Well it will help you understand keys which is a huge part of improvisation.
The diatonic scale is the standard major scale consisting of whole and half steps, WWHWWWH (W= whole step H=half step).
The different modes just start on a different root note within that scale so it gives it a different feel, since the intervals are played differently (in a different order).
So Ionian (name of the mode) is the Major scale WWHWWWH and then a seperate mode of that scale would be Mixolydian (for example, there are 7 modes) which starts on the fifth note of Ionian and it looks like this:
see how that works it just shifts the root and there are the same amount of the same intervals just shifted over. Mixolydian is also a major scale because it doesn't have a flat third. There is a mode for every note (interval) in the scale.
This is covered very well in the theory section (there should be stickies for most of it in the theory forum). I could get into more detail but people who know a lot more than me have already written it so why waste the time.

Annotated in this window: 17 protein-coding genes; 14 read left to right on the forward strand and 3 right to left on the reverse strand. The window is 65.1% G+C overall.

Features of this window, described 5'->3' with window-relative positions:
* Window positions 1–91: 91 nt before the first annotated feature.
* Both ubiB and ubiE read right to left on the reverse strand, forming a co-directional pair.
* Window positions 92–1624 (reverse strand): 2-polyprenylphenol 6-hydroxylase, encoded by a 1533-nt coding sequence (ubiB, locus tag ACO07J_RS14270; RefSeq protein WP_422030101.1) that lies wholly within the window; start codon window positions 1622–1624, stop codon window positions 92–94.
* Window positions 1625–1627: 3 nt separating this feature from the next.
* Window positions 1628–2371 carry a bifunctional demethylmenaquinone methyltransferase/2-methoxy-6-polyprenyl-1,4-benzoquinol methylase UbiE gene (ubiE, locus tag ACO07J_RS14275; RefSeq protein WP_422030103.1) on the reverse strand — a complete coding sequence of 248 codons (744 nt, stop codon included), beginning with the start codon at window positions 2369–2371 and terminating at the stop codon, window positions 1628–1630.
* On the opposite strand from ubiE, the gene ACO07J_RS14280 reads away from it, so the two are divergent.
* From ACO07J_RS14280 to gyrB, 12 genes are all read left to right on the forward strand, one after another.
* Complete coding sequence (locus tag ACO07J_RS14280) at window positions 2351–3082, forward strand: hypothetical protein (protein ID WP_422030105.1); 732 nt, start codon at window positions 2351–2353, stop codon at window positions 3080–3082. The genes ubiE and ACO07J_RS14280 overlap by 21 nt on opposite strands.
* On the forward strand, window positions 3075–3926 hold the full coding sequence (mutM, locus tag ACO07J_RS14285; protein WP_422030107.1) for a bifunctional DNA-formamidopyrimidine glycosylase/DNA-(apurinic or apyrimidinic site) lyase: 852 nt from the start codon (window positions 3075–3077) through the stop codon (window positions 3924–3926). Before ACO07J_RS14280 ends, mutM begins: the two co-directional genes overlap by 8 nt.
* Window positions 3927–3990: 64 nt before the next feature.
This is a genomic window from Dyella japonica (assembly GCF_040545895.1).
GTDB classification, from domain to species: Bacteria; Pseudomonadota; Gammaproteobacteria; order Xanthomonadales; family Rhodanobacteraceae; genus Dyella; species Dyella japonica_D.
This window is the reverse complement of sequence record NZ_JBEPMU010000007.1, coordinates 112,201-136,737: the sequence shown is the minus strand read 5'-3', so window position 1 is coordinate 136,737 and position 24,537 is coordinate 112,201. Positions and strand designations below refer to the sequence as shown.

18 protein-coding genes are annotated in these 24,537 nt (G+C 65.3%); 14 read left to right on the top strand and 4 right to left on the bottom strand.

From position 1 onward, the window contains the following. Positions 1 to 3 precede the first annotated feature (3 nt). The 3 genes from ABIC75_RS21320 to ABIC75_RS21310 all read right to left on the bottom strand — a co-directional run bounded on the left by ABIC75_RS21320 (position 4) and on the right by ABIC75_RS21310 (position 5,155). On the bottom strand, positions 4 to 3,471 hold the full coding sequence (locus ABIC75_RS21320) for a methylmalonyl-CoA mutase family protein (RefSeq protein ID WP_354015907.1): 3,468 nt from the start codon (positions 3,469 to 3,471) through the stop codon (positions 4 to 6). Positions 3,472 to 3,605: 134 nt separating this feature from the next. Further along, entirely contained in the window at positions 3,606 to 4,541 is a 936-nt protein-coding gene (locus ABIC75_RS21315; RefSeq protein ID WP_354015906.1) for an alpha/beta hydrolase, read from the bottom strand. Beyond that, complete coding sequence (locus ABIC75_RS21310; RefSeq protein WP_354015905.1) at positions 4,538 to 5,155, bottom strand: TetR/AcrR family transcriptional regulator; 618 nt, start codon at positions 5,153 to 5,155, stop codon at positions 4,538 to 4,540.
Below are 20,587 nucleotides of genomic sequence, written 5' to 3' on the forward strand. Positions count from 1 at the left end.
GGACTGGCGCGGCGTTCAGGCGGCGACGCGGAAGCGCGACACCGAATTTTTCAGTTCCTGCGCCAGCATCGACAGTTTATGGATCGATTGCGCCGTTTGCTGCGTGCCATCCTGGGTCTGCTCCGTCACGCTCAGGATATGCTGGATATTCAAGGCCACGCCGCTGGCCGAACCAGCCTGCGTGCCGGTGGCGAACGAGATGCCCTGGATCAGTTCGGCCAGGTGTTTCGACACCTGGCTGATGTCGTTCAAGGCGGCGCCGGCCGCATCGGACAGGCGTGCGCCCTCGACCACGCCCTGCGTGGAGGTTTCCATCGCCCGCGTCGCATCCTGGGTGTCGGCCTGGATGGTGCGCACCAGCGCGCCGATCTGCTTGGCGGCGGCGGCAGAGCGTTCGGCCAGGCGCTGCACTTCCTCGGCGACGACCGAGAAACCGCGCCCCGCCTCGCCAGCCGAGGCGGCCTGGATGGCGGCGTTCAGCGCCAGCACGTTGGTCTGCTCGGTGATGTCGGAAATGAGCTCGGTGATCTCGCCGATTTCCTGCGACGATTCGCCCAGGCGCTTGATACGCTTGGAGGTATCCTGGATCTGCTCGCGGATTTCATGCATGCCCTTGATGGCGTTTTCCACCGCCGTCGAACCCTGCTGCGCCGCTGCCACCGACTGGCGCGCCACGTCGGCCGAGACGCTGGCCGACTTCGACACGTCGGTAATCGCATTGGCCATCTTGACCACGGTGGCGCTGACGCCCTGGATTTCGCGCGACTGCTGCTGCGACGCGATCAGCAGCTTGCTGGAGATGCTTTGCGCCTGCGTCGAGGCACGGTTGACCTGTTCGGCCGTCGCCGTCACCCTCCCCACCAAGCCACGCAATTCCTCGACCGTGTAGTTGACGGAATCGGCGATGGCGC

Plus anyone feel free to correct me if I said something wrong, I am pretty sure I am right though.
There is a lot more too, but just memorizing those intervals is what you probably want to start with.
There is a great tutorial by ace on this I believe and a few other instructors have done similar tutorials all of which are great.
What i would recommend is finding someone very knowledgeable you can actually talk to. I think I would have gotten through this stuff much faster if I could have just kept bouncing questions off someone instead of having to read a bunch then go find a bunch more to read until I actually understood it.
The nature of music theory (at least in the beginning) seems to be every questioned answered leads to ten more questions.
It is also important though to not get too caught up in theory, it can help a lot but building an ear and just playing till it makes sense is more valuable in my opinion. Theory can help to bridge certain gaps until your playing and ear get to where you can just play and not think about it. I still use it all the time when composing and soloing.